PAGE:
The night before Nan was buried everyone stayed up and told stories about her life.  I was there for part of it but had to call it an early night-I've never been one to pull all-nighters.  Jason was a trooper and stayed awake the entire night along with the rest of the whanau.  

On Monday morning we all got in our Sunday best for the funeral service.  The service was held in the marae and was a mix of Maori protocol and Latter-day Saint program.  Jason's dad conducted with permission from the Komatua (elders of the marae).  One of the saddest parts of the whole experience was the closing of the coffin.  The  mokopunas (children and grandchildren) all took their turn to kiss her forehead one last time.  There was a lot of wailing and weeping and I found myself not being able to hold it together either.  

Nan's  mokopuna carried the coffin out of the marae and all the way to the cemetery.  It was a long walk so all the boys took turns to carry the coffin.  Everyone else walked behind the casket in the middle of the road.  All of Nan's sons had dug her grave by hand.  I was very touched by this.  It was a labour of love to carry her body and dig her grave by hand.  Her casket was lowered into the ground with nothing more than ropes.  It spoke very loudly about how much her sons cared for her.  

The mokopuna performed a Haka at her graveside.  I have an all new appreciation for the Haka.  Before, it was just a cool Maori war dance that BYU did before football games.  Now, I understand.  It is so much more. After the short service at the graveside everyone grabbed a handful of dirt to drop into the hole.  The sons and grandsons stayed behind to bury their Mum and Nan.  My heart went out to Jason as he buried his Nan.  It was an experience that will never be forgotten.  

As I walked the long walk back to the marae I was overcome with so many emotions. First, I'm so glad we were here for her passing.  In 7 weeks we will be in Arizona and could have easily missed this.  Jason got to see his extended family and have a proper goodbye with each of them.  He also got a chance to celebrate Nan's life and take part in his Maori heritage.  Second, I feel strongly that I have a responsibility to pass on all that Nan taught. I want our children to know what she stood for.  I want them to know about their Maori heritage.  Third, I am comforted in my knowledge of the Plan of Salvation.  How sweet it is to know in my heart that Jason's Nan is in a much better place. That she is no longer suffering and that we will see her again.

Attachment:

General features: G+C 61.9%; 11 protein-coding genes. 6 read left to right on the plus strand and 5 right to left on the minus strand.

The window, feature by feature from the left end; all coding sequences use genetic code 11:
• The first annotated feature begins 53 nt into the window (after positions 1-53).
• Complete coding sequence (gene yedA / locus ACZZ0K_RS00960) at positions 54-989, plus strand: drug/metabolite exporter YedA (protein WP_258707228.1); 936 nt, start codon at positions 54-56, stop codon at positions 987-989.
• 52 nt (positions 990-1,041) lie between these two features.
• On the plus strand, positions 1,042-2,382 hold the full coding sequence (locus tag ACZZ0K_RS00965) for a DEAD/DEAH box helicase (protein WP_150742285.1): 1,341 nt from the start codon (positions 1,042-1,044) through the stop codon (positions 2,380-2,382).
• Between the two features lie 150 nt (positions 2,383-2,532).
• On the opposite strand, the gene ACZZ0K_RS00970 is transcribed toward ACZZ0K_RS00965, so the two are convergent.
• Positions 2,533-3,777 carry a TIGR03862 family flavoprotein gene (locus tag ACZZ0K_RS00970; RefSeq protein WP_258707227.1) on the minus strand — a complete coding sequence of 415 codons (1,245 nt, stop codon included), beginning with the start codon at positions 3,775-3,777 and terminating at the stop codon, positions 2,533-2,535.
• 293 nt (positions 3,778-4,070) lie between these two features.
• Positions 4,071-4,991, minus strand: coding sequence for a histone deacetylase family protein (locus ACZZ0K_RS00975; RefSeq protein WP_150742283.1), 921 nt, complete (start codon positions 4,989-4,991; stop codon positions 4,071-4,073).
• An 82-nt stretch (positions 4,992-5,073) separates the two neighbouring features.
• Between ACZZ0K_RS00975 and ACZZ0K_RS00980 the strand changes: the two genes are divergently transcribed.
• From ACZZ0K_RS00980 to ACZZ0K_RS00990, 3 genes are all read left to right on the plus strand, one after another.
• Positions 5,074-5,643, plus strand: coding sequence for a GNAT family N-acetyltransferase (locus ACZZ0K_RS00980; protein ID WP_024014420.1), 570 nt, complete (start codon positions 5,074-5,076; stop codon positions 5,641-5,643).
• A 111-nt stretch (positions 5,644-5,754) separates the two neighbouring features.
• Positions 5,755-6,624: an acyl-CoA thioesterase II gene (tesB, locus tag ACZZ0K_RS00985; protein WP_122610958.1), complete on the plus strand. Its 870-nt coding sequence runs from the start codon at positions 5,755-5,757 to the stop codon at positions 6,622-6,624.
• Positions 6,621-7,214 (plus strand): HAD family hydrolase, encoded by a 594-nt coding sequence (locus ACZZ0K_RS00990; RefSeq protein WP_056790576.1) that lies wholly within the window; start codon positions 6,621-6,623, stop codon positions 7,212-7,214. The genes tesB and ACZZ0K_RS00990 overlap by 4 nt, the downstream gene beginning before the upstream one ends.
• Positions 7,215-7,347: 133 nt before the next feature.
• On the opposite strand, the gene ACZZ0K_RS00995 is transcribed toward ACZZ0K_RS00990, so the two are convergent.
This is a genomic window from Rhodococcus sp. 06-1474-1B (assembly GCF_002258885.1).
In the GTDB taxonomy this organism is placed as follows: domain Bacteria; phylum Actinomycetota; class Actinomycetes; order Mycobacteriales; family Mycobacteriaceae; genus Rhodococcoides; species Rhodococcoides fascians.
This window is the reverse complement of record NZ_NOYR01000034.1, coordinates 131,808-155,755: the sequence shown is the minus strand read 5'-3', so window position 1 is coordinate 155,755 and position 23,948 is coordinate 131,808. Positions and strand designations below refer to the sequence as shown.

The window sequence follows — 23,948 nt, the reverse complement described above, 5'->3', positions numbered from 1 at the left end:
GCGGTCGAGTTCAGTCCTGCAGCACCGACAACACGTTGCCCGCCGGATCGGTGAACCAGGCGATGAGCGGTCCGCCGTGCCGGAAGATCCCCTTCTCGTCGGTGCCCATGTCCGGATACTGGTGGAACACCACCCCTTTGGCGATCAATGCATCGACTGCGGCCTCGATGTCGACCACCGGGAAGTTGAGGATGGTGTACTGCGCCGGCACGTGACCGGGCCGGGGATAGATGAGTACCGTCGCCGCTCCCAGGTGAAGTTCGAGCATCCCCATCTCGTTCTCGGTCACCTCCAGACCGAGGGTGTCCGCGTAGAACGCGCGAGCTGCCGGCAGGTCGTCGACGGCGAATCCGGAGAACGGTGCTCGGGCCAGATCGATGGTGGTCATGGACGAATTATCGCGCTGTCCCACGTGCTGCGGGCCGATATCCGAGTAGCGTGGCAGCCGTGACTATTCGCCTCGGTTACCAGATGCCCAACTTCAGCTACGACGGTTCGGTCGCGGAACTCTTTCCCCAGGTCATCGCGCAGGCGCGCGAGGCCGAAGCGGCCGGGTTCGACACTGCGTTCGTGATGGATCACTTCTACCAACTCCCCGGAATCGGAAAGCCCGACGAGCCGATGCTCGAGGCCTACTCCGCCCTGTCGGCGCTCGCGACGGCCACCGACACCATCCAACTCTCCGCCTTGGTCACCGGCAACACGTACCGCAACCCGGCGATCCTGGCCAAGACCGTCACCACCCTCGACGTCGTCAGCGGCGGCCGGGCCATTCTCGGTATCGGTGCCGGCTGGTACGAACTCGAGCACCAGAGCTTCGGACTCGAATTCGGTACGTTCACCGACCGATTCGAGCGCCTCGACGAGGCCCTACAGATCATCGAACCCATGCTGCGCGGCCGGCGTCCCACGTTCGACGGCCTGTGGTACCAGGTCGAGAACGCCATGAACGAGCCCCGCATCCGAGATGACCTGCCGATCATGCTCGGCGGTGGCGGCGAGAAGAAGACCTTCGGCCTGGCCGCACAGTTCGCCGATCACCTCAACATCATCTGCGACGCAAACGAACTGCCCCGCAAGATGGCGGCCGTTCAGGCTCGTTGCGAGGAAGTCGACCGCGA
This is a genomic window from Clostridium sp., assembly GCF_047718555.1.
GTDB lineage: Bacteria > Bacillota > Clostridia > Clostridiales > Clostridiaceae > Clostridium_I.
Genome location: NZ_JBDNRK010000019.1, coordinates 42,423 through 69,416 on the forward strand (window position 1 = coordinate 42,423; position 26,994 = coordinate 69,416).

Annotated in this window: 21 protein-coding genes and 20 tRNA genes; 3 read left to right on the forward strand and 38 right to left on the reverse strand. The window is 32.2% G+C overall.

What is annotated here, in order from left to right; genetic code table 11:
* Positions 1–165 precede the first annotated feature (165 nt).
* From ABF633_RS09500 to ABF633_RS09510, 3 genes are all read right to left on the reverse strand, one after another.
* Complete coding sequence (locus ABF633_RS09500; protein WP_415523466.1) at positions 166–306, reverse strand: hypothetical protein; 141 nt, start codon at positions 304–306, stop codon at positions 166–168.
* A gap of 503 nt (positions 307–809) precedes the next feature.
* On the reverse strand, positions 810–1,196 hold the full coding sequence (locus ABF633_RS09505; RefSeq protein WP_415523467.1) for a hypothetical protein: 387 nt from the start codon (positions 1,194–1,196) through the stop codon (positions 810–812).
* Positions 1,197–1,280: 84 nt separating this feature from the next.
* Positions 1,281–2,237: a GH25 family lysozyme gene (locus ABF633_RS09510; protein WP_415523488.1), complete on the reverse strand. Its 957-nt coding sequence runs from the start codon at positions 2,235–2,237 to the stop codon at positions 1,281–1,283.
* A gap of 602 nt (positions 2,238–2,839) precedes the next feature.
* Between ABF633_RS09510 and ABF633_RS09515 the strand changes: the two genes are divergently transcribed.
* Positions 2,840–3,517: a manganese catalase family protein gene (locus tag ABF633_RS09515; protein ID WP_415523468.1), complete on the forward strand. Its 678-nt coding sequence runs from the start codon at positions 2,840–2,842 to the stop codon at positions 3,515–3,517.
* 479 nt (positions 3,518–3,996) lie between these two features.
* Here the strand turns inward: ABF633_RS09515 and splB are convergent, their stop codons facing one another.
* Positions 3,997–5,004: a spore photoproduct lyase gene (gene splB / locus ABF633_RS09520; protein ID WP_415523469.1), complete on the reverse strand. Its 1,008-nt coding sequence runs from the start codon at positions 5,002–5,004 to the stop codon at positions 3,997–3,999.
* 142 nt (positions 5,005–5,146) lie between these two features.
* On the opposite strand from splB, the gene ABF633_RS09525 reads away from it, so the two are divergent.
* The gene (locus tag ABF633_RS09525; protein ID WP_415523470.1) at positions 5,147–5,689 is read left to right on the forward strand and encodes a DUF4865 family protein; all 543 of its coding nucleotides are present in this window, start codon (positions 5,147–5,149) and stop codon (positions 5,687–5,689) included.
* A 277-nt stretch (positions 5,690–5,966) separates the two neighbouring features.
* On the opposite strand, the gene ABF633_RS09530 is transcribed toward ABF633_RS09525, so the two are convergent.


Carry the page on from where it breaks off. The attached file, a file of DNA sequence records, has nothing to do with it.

I came away from this experience understanding a little bit more about Jason.  I have been shown a whole different way to grieve and accept the death of a loved one.  In America there is virtually no interaction with the person's body.  The body is kept in the morgue with the exception of a very brief viewing.  The viewing itself usually consists of clusters of people standing anywhere in the room besides next to the casket.  Grieving also seems to be more of a private affair in America.  Here in New Zealand it is an open and communal part of someone's death.  I feel that it is much more of a celebration of life and family in the Maori way.  I have never accepted death in such a positive way as I have this time.  

I am grateful for Jason's Nan.  I wish I would have been able to spend more time with her.  I'll never forget her and I'll make sure that our children know about her.  

Te Aroha


Anonymous said...

Even though Nan is not with us anymore, her memories live on within our heart. Im so happy you were a part of this. Now you know what it means to be part of this family. Great job on the post!

Keep up the good work!!!

McKenna said...

This was honestly beautiful to read. I really wish in the event of a death in my family I could experience something like this as it sounds so spiritual and like such an amazing bonding experience with family. I am sorry for your loss but am grateful that you were able to be a part of what sounds like a very special good-bye! Love you :)